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Whiterock Ridge to Cammerer—SMHC hike October 19, 2014

Posted by Jenny in bushwhacking, hiking, Smoky Mountains.
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The first open view from the ridge.

The first open view from the ridge.

This was a wonderful hike. There were only four of us, but that was a nice size for a challenging off-trail adventure. I was the substitute leader on this Smoky Mountains Hiking Club outing, as the designated leader had a conflict come up with his work schedule. I’d done this route before, so I was happy to fill in.

My companions were Steve, Ken, and Clayton.

We met at the Cosby hiker parking lot because it’s a little hard for folks to find where the actual starting point for the hike is, along the twists and turns of Hwy. 32. So I drove us over in my car to the start of the Groundhog Ridge manway. Our route was to take Groundhog Ridge to the Lower Cammerer Trail, do a short jog to the west, and then go up Whiterock Ridge nearly to the top. At about 4600′ (300′ short of the summit), you run into a big sandstone bluff. So that’s where we jogged a very short distance around the bluff and reconnected with Groundhog Ridge manway for the last stiff grunt to the top.

The weather forecast called for clear, sunny skies. Well, for most of the day we were in fog. There was so much moisture in the trees and brush that whenever a wind gust shook the leaves, it almost felt like it was raining.

Whiterock Ridge, which is sort of a half-ridge that doesn’t really start until above the Lower Cammerer Trail, isn’t too bad in terms of brush, when you compare it with its neighbor to the west, Rowdy Ridge. There are patches of rhodo but they don’t go on very long, and there’s some aggressive greenbrier that you have to just force your way through. It helps to have gloves and long sleeves.

As you continue up the ridge and it starts getting steeper and steeper, you start running into small rock bluffs. Anyone who’s spent time bushwhacking in the Smokies knows this pattern.  It’s one of those fun rock-scrambling challenges where you step onto rhodo or rock and pull yourself up.

I remembered from the time I did it before that there was a Tricky Spot. You go up into this narrow slot between vertical rock. I actually had problems with it on the last trip. Well, this time I had it “sandbagged,” as rock climbers call it. I knew that I had to put my right foot in a certain spot, put my left foot onto a really narrow piece of rock, and hold onto the one available rhodo branch for stability.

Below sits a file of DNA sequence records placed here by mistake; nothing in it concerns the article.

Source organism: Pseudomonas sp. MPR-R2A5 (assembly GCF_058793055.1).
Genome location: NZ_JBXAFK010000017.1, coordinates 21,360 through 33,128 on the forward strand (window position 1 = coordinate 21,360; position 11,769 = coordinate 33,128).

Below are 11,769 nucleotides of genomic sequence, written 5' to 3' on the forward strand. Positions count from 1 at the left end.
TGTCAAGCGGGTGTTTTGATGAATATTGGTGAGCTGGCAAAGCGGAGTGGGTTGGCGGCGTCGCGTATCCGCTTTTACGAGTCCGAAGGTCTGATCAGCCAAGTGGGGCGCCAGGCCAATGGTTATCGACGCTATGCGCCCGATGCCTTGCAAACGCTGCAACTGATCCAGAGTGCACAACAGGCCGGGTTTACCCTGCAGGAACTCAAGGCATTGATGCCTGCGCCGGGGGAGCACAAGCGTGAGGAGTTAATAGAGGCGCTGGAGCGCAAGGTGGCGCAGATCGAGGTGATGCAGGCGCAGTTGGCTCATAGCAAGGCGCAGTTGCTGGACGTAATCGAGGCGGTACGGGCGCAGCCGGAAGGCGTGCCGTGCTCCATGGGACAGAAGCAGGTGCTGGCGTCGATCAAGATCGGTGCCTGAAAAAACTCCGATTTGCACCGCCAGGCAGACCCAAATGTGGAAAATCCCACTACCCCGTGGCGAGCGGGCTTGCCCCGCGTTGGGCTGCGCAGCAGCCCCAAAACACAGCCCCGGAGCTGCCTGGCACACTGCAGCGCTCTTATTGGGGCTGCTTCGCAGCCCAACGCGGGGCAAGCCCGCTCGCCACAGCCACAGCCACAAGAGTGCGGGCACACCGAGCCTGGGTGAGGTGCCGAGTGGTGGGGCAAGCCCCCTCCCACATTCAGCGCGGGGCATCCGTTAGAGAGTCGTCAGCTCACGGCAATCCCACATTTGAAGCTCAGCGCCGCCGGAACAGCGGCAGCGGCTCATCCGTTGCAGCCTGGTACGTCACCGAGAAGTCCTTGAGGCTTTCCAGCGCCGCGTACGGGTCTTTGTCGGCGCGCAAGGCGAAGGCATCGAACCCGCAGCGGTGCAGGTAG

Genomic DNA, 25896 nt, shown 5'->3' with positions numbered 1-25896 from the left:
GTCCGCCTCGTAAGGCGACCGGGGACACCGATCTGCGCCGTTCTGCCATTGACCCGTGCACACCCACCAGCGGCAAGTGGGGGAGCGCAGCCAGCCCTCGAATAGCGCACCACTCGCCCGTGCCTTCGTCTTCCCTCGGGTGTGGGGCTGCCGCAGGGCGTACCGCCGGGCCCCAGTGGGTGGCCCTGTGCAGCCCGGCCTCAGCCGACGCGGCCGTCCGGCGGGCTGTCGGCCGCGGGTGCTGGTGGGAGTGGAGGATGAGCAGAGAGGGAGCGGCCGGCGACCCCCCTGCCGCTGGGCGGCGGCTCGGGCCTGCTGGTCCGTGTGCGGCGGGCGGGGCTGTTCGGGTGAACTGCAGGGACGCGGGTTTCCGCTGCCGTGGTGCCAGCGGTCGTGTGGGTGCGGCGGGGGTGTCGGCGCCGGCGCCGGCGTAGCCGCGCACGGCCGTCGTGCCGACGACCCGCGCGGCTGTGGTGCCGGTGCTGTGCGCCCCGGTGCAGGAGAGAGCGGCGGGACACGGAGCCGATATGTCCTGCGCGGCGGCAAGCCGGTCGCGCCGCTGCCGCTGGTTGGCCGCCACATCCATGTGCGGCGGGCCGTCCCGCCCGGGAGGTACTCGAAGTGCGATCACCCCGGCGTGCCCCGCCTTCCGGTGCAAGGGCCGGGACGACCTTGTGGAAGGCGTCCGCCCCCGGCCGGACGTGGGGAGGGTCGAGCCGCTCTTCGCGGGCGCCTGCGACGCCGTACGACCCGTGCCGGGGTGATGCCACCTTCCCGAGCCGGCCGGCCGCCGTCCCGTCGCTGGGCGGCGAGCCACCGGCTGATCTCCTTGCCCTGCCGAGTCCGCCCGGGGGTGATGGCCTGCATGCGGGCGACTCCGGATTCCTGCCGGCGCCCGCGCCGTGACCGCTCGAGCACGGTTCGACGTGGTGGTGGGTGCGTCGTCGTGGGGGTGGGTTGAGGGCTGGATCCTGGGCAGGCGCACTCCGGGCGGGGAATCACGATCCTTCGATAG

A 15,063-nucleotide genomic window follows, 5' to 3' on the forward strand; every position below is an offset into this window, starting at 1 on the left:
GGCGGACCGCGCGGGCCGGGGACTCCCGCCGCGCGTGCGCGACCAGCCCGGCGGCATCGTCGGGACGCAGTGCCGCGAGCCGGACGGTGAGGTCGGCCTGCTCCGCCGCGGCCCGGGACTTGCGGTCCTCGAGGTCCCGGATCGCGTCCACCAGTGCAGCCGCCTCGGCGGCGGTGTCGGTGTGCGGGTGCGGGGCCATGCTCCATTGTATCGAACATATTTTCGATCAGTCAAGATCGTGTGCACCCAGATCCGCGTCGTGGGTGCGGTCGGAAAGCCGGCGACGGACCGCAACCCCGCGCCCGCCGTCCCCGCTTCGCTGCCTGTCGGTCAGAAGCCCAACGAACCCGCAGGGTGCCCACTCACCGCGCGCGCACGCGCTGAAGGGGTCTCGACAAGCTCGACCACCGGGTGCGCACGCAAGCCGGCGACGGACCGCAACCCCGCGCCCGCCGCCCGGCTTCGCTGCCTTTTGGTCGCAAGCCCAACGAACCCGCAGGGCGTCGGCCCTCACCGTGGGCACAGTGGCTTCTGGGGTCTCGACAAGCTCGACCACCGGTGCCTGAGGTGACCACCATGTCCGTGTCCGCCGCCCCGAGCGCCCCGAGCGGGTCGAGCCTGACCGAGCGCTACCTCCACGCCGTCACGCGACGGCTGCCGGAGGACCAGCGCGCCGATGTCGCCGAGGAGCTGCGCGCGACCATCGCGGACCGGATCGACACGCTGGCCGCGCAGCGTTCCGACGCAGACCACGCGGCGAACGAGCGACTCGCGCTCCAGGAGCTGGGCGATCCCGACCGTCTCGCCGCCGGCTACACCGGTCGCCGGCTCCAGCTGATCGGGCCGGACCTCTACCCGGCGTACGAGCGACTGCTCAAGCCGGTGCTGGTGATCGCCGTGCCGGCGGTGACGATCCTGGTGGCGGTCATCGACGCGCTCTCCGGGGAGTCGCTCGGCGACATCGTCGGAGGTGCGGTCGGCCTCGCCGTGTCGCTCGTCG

I’m going to pat myself on the back here, because that was the “elegant” solution to the climbing problem. Two of the three guys with me used a different approach using a longer reach (being taller than me) and more upper body strength. (Clayton did a variation of what I did.)  My solution to the puzzle did not involve strength, only intelligent placement of hands and feet. Sorry, guys!

This photo shows you what the upper ridge was like.

It's a bearway with a lot of greenbrier.

It’s a bearway with a lot of greenbrier.

We reached the big sandstone bluff. Having seen me get up the lower bluffs, the guys with me teased me about how we should just go up it. Well, I’m sure it’s possible to do that, but it ‘s much easier to go around to the left and hit the upper Groundhog Ridge manway. So that’s what we did.

Big sandstone bluff.

Big sandstone bluff.

Lots of polypody ferns grow there. I think they’re beautiful.

A garden of ferns.

A garden of ferns.

So we went up the manway and before long got onto the open rocks where you have a view of the tower.

Most people approach the tower from the opposite side.

Most people approach the tower from the opposite side.

We had nice views into the valley of Big Creek.

This is the divide between Chestnut Branch and Big Creek.

This is the divide between Chestnut Branch and Big Creek.

When we reached the top of Cammerer, it was damp and windy. We retreated to the inside of the tower. Many other folks had the same idea. I have never seen so many people inside the tower!

Every square foot in the tower was taken up with hikers.

Every square foot in the tower was taken up with hikers.